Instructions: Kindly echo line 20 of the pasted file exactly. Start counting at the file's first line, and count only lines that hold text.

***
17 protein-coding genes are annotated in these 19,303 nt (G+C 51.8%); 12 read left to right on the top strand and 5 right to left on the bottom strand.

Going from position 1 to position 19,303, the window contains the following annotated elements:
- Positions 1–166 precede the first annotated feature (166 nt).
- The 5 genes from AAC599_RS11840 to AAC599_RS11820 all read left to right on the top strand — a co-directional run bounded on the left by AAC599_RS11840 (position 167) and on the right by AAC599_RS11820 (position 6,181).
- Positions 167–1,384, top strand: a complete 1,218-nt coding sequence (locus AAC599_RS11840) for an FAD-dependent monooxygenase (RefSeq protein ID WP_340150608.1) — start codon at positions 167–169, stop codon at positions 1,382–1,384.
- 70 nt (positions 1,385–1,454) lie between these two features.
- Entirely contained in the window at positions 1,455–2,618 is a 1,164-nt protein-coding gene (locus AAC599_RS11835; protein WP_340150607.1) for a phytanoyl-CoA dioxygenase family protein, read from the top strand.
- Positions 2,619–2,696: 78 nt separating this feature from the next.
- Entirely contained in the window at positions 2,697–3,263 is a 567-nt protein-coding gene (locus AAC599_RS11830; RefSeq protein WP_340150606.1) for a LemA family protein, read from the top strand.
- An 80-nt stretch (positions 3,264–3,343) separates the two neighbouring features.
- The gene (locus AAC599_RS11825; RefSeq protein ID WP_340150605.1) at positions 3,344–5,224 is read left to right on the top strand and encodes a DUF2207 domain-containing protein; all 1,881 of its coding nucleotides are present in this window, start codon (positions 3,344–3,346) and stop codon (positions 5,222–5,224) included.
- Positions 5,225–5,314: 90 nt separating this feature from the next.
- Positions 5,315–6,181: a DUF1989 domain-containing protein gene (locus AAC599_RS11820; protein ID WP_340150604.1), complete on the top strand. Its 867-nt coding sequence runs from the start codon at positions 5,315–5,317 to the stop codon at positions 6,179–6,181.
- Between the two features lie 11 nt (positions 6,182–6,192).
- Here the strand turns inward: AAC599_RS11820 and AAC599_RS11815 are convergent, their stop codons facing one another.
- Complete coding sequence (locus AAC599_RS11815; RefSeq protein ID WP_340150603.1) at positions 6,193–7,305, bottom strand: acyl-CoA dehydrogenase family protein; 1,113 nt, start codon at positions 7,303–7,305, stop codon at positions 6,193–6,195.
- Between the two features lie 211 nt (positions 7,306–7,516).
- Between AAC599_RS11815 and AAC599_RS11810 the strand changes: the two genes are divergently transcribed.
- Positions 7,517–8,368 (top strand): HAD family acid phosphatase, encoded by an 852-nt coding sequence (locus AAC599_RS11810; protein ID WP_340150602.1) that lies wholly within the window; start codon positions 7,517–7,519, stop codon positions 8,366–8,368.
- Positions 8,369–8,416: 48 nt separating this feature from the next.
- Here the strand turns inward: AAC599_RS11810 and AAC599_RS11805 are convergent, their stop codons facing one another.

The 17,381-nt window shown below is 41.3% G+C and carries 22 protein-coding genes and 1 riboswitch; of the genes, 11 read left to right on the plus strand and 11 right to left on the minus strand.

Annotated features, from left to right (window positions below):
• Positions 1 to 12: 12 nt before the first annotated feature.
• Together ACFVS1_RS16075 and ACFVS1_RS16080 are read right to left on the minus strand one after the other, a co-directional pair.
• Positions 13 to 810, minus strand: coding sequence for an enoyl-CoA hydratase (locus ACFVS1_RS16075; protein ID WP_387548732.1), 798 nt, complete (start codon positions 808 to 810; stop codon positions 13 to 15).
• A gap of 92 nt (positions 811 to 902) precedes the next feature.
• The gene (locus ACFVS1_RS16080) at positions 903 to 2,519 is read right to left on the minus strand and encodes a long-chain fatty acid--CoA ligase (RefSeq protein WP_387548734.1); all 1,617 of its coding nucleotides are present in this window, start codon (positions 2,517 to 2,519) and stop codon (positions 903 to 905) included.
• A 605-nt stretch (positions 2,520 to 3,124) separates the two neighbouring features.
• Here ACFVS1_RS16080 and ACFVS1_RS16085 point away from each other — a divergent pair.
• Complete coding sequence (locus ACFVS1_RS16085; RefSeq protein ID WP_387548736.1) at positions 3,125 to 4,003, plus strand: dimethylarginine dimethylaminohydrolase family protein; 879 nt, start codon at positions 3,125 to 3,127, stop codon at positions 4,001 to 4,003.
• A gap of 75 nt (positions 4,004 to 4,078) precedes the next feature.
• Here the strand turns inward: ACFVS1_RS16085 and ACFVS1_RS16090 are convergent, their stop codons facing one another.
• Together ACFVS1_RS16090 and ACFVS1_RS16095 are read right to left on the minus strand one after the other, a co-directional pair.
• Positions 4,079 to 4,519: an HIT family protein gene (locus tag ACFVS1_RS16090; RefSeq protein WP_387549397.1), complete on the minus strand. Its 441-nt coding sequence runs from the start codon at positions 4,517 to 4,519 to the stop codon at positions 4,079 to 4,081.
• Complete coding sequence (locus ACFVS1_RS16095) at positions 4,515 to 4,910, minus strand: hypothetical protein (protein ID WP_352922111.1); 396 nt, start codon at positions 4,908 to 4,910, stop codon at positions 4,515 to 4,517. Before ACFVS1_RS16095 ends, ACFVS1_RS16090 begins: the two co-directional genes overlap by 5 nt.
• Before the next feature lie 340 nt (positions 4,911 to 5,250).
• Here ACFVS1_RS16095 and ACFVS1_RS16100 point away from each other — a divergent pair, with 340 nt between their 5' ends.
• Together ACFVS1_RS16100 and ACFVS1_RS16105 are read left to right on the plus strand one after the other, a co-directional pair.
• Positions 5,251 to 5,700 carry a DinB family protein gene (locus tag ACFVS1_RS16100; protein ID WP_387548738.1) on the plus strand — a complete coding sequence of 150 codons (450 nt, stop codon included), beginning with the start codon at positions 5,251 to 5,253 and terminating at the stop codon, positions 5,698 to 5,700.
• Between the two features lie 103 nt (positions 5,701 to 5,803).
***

- Positions 8,369–8,416: 48 nt separating this feature from the next.